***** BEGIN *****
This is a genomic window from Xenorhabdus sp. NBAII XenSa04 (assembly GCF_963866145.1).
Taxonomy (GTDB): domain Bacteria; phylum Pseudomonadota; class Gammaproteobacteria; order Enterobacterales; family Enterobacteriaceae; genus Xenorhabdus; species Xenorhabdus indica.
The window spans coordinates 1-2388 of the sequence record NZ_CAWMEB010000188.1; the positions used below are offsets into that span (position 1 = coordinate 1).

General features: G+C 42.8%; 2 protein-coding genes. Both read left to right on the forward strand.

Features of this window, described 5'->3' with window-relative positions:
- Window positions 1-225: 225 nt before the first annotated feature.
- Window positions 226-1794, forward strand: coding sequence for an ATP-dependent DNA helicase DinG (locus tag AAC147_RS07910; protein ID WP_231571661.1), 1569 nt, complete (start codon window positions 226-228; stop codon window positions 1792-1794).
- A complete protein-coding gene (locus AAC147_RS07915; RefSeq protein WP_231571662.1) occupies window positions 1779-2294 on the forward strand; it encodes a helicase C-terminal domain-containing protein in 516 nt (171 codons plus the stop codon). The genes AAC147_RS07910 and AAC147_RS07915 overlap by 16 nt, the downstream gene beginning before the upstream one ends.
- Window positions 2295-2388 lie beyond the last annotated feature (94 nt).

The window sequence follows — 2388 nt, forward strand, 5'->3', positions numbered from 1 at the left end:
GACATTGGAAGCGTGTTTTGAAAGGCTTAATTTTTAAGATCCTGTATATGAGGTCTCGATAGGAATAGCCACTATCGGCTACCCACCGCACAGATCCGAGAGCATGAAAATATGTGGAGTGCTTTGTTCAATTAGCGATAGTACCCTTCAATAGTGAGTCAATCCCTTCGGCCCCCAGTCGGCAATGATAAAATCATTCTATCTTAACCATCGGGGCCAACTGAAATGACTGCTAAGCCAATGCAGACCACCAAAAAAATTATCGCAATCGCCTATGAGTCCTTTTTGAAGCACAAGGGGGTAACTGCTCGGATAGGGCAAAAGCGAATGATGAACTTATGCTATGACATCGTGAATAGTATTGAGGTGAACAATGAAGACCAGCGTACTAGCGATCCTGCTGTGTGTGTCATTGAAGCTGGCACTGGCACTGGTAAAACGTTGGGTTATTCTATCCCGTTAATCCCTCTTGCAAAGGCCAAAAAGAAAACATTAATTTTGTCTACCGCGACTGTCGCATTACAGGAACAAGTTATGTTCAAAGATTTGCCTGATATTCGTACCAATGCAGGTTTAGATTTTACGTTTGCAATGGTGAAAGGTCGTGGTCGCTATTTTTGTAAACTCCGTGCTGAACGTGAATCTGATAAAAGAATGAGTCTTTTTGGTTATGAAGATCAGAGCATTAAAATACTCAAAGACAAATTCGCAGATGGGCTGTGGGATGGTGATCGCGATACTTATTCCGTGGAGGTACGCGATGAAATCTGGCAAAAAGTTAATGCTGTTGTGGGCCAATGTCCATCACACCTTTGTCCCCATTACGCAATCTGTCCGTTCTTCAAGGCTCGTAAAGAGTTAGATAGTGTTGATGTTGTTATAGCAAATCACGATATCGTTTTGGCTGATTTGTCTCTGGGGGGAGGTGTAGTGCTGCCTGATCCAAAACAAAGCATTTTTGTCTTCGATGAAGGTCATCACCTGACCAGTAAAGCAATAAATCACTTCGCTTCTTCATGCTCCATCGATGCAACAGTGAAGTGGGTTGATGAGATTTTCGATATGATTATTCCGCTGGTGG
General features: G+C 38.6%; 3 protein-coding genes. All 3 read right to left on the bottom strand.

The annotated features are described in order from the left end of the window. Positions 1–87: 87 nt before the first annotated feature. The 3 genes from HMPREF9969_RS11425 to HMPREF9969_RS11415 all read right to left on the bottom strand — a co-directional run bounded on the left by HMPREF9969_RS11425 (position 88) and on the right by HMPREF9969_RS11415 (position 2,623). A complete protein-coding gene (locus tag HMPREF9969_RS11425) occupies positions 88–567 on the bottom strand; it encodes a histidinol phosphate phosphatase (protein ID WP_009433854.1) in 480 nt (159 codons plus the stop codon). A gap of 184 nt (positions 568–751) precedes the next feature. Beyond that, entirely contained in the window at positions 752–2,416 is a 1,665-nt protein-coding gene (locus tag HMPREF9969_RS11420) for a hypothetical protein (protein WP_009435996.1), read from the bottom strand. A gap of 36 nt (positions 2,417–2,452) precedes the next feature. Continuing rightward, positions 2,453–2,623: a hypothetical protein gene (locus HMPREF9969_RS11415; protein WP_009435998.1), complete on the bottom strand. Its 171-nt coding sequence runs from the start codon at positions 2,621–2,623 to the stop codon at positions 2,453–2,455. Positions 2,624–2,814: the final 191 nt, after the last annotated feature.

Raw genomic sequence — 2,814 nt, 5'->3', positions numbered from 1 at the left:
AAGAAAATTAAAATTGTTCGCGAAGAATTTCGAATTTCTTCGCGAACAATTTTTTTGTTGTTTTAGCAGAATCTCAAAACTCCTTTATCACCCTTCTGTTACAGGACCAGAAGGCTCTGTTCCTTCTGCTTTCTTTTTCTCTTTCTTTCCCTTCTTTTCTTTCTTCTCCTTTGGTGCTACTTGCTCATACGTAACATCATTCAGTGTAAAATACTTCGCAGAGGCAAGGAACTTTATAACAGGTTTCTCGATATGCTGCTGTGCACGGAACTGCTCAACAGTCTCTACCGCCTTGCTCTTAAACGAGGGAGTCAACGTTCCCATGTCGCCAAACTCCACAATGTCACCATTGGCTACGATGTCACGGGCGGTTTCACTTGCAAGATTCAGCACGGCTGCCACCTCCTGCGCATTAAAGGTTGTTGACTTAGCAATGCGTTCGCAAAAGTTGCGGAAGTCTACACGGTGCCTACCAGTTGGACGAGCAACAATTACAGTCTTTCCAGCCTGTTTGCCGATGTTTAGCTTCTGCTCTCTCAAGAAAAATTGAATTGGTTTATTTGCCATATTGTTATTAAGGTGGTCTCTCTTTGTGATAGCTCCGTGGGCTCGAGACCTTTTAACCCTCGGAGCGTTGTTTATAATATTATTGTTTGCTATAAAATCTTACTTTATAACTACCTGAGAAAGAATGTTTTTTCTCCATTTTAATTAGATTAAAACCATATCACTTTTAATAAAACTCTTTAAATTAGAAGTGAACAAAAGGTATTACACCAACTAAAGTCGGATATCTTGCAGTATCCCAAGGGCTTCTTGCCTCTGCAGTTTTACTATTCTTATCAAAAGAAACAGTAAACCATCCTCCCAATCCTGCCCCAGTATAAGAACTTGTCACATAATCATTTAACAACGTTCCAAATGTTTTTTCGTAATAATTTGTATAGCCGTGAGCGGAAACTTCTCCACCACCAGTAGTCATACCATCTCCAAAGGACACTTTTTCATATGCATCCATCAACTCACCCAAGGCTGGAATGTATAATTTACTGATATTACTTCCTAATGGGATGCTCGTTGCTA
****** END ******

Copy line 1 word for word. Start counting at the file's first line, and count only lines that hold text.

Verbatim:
This is a genomic window from Xenorhabdus sp. NBAII XenSa04 (assembly GCF_963866145.1).